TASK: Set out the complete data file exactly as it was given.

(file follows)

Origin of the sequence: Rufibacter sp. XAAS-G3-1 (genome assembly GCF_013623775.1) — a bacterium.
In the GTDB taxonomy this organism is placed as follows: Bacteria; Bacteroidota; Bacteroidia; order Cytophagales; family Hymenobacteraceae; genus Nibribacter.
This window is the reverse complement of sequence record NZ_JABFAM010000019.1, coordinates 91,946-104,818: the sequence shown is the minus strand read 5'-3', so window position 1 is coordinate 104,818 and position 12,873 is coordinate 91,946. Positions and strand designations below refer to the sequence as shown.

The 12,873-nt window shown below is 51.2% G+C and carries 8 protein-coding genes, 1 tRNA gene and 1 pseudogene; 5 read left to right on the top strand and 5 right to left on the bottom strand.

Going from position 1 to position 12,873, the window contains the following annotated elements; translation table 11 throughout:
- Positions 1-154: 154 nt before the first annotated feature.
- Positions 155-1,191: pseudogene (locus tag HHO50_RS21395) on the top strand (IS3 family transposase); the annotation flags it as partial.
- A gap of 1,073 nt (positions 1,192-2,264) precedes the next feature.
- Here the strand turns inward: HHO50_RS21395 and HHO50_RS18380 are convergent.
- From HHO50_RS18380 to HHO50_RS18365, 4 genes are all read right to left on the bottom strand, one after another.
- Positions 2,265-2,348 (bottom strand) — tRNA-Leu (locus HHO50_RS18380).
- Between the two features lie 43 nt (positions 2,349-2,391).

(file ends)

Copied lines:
Origin of the sequence: Rufibacter sp. XAAS-G3-1 (genome assembly GCF_013623775.1) — a bacterium.
In the GTDB taxonomy this organism is placed as follows: Bacteria; Bacteroidota; Bacteroidia; order Cytophagales; family Hymenobacteraceae; genus Nibribacter.
This window is the reverse complement of sequence record NZ_JABFAM010000019.1, coordinates 91,946-104,818: the sequence shown is the minus strand read 5'-3', so window position 1 is coordinate 104,818 and position 12,873 is coordinate 91,946. Positions and strand designations below refer to the sequence as shown.

The 12,873-nt window shown below is 51.2% G+C and carries 8 protein-coding genes, 1 tRNA gene and 1 pseudogene; 5 read left to right on the top strand and 5 right to left on the bottom strand.

Going from position 1 to position 12,873, the window contains the following annotated elements; translation table 11 throughout:
- Positions 1-154: 154 nt before the first annotated feature.
- Positions 155-1,191: pseudogene (locus tag HHO50_RS21395) on the top strand (IS3 family transposase); the annotation flags it as partial.
- A gap of 1,073 nt (positions 1,192-2,264) precedes the next feature.
- Here the strand turns inward: HHO50_RS21395 and HHO50_RS18380 are convergent.
- From HHO50_RS18380 to HHO50_RS18365, 4 genes are all read right to left on the bottom strand, one after another.
- Positions 2,265-2,348 (bottom strand) — tRNA-Leu (locus HHO50_RS18380).
- Between the two features lie 43 nt (positions 2,349-2,391).